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CURRENT ISSUETHE JOURNAL OF SPORTS MEDICINE AND PHYSICAL FITNESS

A Journal on Applied Physiology, Biomechanics, Preventive Medicine,
Sports Medicine and Traumatology, Sports Psychology

Indexed/Abstracted in: Chemical Abstracts, CINAHL, Current Contents/Clinical Medicine, EMBASE, PubMed/MEDLINE, Science Citation Index Expanded (SciSearch), Scopus
Impact Factor 1,111

Frequency: Monthly

ISSN 0022-4707

Online ISSN 1827-1928

 

The Journal of Sports Medicine and Physical Fitness 2016 May;56(5):560-4

SPORT INJURIES, REHABILITATION 

    ORIGINAL ARTICLES

Rodeo athletes: management of shoulder instability

Eduardo A. FIGUEIREDO, Paulo S. BELANGERO, Carina COHEN, Rafael L. LOUCHARD, Bernardo B. TERRA, Alberto C. POCHINI, Carlos V. ANDREOLI, Moisés COHEN, Benno EJNISMAN

Center of Sports Traumatology (CETE), Department of Orthopedics and Traumatology, São Paulo Federal University (UNIFESP), São Paulo, Brazil

BACKGROUND: The aim of this study was to describe epidemiological data and evaluate the clinical results of traumatic anterior glenohumeral instability in rodeo athletes.
METHODS: Thirteen patients, all male, with a mean age of 23.2 (18-31) years old, with anterior glenohumeral instability were include in this study. In 9 patients, the right side was affected. The mean time elapsed between injury and undergoing surgery was 56 months (24-120 months). The surgical technique used (arthroscopic or open bone block procedure) was chosen based on the ISIS (Instability Severity Index Score). Only professional athletes who had been in the sport for at least 60 months were included. Functional evaluation was conducted using the UCLA scale, after a 24-month follow-up period.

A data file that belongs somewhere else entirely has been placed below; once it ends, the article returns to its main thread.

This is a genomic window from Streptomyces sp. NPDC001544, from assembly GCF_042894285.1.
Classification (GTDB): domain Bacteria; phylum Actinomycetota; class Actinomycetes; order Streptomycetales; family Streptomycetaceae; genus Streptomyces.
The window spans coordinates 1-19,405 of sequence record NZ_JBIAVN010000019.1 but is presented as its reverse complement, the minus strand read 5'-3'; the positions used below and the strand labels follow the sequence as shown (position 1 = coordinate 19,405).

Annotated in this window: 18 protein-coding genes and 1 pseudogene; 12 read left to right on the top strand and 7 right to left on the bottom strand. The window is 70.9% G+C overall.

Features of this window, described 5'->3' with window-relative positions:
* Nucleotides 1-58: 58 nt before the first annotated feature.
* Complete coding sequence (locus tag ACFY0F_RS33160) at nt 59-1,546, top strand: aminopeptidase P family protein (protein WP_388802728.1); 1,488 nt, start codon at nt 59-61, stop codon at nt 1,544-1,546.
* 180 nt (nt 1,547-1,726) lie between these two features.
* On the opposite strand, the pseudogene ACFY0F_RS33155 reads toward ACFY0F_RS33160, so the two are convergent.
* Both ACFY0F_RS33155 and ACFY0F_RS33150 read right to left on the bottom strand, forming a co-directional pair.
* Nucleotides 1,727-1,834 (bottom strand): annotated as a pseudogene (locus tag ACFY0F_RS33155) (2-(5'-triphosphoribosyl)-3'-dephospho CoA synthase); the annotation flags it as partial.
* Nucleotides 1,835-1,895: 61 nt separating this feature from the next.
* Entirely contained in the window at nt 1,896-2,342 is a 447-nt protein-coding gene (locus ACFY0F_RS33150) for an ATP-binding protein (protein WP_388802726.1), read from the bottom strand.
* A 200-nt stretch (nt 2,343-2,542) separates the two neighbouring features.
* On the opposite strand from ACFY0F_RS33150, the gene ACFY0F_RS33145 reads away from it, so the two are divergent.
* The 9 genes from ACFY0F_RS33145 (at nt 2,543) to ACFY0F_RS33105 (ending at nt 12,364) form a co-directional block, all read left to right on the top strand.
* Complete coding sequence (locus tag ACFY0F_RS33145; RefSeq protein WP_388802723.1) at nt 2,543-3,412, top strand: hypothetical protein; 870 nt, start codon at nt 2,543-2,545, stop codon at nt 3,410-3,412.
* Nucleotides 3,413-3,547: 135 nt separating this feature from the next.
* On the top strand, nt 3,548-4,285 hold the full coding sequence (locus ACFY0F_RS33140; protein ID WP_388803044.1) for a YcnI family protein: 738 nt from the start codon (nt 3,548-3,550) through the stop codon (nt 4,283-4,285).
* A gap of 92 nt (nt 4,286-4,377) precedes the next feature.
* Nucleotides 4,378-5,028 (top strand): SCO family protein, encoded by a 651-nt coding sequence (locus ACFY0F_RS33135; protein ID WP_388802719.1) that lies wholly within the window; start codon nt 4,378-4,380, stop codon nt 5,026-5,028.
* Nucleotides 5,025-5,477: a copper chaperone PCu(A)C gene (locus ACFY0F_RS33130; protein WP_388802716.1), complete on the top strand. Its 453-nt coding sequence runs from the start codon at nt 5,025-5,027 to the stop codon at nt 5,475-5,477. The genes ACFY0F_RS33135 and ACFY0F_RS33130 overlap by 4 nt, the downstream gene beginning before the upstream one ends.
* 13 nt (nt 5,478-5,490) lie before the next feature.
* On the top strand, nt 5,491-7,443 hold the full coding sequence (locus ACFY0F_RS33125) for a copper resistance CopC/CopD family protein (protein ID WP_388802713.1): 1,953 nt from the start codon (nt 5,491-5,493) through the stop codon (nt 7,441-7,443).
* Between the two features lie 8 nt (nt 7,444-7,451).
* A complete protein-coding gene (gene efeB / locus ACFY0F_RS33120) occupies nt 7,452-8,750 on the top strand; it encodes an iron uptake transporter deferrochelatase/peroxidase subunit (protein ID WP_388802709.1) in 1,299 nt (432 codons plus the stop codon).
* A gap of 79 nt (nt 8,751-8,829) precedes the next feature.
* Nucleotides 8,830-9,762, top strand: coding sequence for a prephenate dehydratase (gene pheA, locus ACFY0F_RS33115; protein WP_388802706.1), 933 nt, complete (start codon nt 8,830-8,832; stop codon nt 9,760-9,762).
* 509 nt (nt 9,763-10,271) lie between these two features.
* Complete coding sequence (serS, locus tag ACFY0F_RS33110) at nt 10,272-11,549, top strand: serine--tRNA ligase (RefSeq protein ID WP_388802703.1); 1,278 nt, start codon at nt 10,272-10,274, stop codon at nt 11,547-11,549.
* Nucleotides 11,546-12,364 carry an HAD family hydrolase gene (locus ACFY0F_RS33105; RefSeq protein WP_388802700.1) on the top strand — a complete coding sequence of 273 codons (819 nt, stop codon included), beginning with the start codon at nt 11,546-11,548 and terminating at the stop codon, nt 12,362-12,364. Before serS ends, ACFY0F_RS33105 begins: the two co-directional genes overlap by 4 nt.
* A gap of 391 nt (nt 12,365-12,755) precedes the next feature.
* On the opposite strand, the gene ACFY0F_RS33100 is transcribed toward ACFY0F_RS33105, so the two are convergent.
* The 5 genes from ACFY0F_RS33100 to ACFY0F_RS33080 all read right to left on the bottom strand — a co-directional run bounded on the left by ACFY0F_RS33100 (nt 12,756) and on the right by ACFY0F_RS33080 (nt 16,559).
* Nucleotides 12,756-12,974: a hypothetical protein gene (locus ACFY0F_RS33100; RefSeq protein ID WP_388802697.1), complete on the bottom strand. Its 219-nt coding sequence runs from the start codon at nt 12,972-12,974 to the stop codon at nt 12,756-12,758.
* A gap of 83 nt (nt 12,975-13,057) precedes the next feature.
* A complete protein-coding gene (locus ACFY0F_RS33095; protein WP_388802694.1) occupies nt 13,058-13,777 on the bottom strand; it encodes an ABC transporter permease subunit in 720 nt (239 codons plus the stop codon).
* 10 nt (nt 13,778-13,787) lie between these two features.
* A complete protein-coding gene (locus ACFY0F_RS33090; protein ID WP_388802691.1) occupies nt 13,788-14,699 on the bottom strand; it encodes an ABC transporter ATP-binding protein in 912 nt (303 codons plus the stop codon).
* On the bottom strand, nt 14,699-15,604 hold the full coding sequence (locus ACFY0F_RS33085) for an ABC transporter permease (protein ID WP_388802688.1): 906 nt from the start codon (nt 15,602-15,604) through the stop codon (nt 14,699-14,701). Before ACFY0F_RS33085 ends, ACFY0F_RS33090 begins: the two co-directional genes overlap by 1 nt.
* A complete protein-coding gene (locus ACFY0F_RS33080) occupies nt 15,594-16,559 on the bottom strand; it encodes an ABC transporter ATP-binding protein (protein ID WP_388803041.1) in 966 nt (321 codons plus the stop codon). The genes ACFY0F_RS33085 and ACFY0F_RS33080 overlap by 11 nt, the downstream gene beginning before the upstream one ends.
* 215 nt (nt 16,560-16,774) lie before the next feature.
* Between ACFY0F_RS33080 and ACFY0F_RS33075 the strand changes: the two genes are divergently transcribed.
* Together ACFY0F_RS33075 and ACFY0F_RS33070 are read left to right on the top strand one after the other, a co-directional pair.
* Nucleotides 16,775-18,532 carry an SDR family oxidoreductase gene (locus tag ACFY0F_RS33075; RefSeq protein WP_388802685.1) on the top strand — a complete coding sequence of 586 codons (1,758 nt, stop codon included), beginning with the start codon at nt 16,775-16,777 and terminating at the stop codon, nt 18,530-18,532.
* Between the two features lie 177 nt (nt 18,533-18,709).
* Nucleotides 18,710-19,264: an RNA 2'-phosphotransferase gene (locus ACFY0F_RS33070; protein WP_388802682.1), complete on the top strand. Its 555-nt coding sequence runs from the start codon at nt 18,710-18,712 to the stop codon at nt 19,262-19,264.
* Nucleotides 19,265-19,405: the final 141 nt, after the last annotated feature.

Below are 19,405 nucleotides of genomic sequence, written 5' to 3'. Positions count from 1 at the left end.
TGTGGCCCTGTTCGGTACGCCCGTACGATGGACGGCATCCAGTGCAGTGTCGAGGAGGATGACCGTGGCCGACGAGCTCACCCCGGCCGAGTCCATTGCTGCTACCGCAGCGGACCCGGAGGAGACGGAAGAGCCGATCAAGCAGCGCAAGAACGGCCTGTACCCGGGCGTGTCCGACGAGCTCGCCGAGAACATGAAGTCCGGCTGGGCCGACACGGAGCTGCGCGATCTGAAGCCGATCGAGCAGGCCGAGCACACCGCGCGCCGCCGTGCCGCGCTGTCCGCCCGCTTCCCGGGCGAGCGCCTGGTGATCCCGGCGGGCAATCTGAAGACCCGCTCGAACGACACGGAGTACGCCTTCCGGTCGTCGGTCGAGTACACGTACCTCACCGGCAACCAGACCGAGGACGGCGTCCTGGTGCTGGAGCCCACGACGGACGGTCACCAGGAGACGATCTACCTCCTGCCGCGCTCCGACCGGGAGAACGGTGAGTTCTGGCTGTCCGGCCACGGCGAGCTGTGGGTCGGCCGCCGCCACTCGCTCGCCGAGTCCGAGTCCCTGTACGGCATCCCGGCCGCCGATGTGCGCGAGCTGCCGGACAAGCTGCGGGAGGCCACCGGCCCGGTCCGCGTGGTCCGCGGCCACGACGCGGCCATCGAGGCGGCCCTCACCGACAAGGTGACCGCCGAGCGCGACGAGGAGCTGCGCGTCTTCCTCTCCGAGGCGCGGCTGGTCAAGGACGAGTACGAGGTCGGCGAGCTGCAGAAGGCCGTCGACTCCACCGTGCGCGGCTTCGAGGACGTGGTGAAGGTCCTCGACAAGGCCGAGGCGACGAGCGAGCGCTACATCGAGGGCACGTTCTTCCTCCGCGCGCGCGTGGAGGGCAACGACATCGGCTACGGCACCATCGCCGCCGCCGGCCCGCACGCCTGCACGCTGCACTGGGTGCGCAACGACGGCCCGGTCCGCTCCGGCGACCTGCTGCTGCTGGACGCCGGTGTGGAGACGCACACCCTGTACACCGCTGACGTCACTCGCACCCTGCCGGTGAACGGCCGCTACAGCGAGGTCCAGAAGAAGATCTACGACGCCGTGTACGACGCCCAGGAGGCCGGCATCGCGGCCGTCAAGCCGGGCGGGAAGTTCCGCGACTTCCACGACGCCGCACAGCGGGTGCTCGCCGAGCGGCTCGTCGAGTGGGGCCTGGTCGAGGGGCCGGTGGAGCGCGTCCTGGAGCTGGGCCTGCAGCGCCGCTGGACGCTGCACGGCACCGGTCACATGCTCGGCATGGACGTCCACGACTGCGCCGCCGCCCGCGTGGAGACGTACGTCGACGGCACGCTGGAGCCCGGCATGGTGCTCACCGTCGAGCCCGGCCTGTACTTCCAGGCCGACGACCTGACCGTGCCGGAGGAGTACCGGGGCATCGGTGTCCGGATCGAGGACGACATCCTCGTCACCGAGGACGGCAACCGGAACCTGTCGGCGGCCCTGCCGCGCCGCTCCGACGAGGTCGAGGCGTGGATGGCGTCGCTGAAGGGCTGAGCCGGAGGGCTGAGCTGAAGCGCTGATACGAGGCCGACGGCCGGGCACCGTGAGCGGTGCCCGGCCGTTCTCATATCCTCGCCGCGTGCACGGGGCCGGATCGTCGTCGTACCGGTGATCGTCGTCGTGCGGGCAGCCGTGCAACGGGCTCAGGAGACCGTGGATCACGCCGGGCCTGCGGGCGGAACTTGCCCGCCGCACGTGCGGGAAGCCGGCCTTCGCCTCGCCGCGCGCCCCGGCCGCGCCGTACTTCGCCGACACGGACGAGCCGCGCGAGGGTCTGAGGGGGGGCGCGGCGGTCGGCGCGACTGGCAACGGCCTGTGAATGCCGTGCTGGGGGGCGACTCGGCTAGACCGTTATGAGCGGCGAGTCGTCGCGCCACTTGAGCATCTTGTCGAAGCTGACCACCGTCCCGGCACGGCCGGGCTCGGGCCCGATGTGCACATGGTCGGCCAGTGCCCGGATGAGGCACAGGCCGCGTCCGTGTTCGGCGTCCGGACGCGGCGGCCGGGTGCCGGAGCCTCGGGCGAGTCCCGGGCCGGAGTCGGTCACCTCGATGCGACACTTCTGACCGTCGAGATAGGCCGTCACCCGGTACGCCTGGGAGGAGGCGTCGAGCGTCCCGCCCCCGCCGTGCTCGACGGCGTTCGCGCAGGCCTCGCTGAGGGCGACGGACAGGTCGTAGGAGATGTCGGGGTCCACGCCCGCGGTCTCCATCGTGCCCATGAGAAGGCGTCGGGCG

RESULTS: The number of dislocation episodes varied from 10 to 100 (mean 27 episodes). All of the patients were submitted a surgical treatment open bone block procedure, due to their degree of sport participation, type of sport (forced overhead and collision) and the presence of associated bone defect lesions. According to UCLA criteria, the results were excellent in 12 patients and good in one. The mean time elapsed before returning to the sport was five months, varying between two and ten months. Complications included one patient developing axillary neuropraxia, which was completely resolved six months after the operation, and another patient developed a superficial skin infection.
CONCLUSIONS: The rodeo athletes with anterior shoulder instability had serious associated bony lesions and has good outcome after bone block procedure.

language: English


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